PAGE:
The current exhibition at the British Museum, ‘I object, Ian Hislop’s search for dissent’, displays around a hundred objects that challenge orthodox views or subvert the norm to question authority and I thought I would add the smock frock to this list.
There is a section in the exhibition about dress, ‘Wearing dissent’, which is an obvious way to stand out from the crowd and convey a message. Exhibited are items such as pin badges, garters and hats, all made and worn to express a particular view. However, what I find more interesting, is when a common garment or everyday item is used to do this. Sometimes the meaning is only known by those in the know and wearing or using that object is a way of showing solidarity with the cause. As displayed in the exhibition, yellow umbrellas were adopted by demonstrators in Hong Kong in 2014 to protest against Chinese government reforms. The ‘gilet jaune’ is another in France at the moment and the smock was one too in the mid-nineteenth century. Common items that were worn anyway might not necessarily be recognised by authority as subversive and therefore defied detection but were known ciphers to those who shared similar beliefs.
The ‘smock frock’ and the ‘fustian jacket’ became two metaphors used by leaders of working-class movements challenging authority in the 1830s and 1840s, the ‘smock frock’ representing the aggrieved rural workers, whose conditions had arguable got worse than those working in manufacturing, the more famous ‘fustian jackets’. With the political upheaval of the period, when working-class rebellion was seen as a very real threat by the authorities, political tracts were published for a penny each, appealing to the ‘Fustian Jackets & Smock Frocks’ – urban and rural workers, to take up the cause. These covered subjects such as ‘Goody Goody, or State Education a National Insult’, or ‘Radicalism an Essential Doctrine of Christianity’. This radicalised and highly politicised interest is somewhat at odds with the image of a ‘smock frock’ wearing country yokel, boorish, illiterate and uneducated.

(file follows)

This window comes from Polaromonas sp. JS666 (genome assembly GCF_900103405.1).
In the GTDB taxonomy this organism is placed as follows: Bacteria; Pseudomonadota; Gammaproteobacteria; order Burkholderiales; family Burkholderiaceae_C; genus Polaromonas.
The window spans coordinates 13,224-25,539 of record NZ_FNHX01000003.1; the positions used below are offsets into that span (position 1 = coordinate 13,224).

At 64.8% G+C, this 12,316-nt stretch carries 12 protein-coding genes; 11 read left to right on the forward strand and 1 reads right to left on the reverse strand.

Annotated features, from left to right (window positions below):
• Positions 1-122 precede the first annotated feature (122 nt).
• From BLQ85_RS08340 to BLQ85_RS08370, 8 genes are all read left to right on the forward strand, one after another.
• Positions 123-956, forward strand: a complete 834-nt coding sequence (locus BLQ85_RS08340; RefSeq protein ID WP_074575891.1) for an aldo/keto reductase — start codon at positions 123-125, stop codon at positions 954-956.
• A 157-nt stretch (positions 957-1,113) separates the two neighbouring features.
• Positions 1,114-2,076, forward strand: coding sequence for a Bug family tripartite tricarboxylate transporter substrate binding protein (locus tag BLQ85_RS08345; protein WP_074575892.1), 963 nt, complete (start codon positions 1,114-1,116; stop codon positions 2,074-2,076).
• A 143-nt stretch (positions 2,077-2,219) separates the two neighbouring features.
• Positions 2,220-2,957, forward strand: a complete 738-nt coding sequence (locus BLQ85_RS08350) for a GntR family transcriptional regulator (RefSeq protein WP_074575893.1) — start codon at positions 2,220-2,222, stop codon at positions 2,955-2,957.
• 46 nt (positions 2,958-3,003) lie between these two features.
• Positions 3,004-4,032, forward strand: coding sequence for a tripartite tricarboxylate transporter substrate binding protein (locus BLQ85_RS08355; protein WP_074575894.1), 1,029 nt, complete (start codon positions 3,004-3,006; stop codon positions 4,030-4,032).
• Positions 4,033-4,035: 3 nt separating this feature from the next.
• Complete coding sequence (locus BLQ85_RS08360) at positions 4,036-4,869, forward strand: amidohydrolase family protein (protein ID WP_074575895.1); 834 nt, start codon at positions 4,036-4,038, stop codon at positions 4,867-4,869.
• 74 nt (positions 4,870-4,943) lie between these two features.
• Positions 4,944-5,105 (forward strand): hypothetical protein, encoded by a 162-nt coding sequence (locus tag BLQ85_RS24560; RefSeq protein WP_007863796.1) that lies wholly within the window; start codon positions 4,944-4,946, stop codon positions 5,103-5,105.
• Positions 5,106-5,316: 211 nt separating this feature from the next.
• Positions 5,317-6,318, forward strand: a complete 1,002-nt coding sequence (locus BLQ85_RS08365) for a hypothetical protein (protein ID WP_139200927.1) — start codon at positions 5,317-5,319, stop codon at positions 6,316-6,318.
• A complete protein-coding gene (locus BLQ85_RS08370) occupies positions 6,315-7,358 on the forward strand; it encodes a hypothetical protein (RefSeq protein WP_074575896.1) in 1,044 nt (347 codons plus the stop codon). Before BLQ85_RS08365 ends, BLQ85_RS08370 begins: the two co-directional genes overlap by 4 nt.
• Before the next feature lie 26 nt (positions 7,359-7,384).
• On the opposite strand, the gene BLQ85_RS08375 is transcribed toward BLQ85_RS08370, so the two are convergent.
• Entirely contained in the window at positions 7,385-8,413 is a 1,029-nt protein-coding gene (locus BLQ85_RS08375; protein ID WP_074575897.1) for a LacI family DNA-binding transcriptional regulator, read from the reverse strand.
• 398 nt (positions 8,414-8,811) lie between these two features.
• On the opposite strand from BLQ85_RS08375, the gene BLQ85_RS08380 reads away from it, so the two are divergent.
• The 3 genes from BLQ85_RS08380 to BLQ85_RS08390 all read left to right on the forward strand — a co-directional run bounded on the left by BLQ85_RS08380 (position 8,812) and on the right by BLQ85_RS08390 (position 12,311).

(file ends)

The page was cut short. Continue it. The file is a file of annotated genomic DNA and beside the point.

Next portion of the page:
At a meeting of the Birmingham Political Union in 1836, ‘smock-frocks … and fustian jackets, were the prevailing costume of this enlightened auditory’. During a Chartist meeting in Wiltshire in 1841, before the crisis of the mid-1840s when starvation was a real problem for many rural labourers, the Chartist leader Feargus O’Connor was called upon not to forget the ‘Jim Crow hats and smock frock labourers of Wilts, as well as the fustian jackets of the north’. Much of the labouring class already had many joint grievances. O’Connor seems to have realised this as in a letter from him published the following year in the Northern Star newspaper he describes passing through Bilston, near Wolverhampton, where 500 Chartist members lived on one street, finishing his letter with the flourish, ‘Long life to the dear, good, and brave fellows, I call these smock-frock fellows, O’Connor’s own’.
The smock frock was a symbol of the rural working labourer, but also one that was willing to challenge authority as part of a working-class movement to fight for a better life.
 Gloucester Journal, 6 May 1848.
 Royal Cornwall Gazette, 29 January 1836.
 Northern Star and Leeds General Advertiser, 8 May 1841.
 Northern Star and Leeds General Advertiser, 19 March 1842.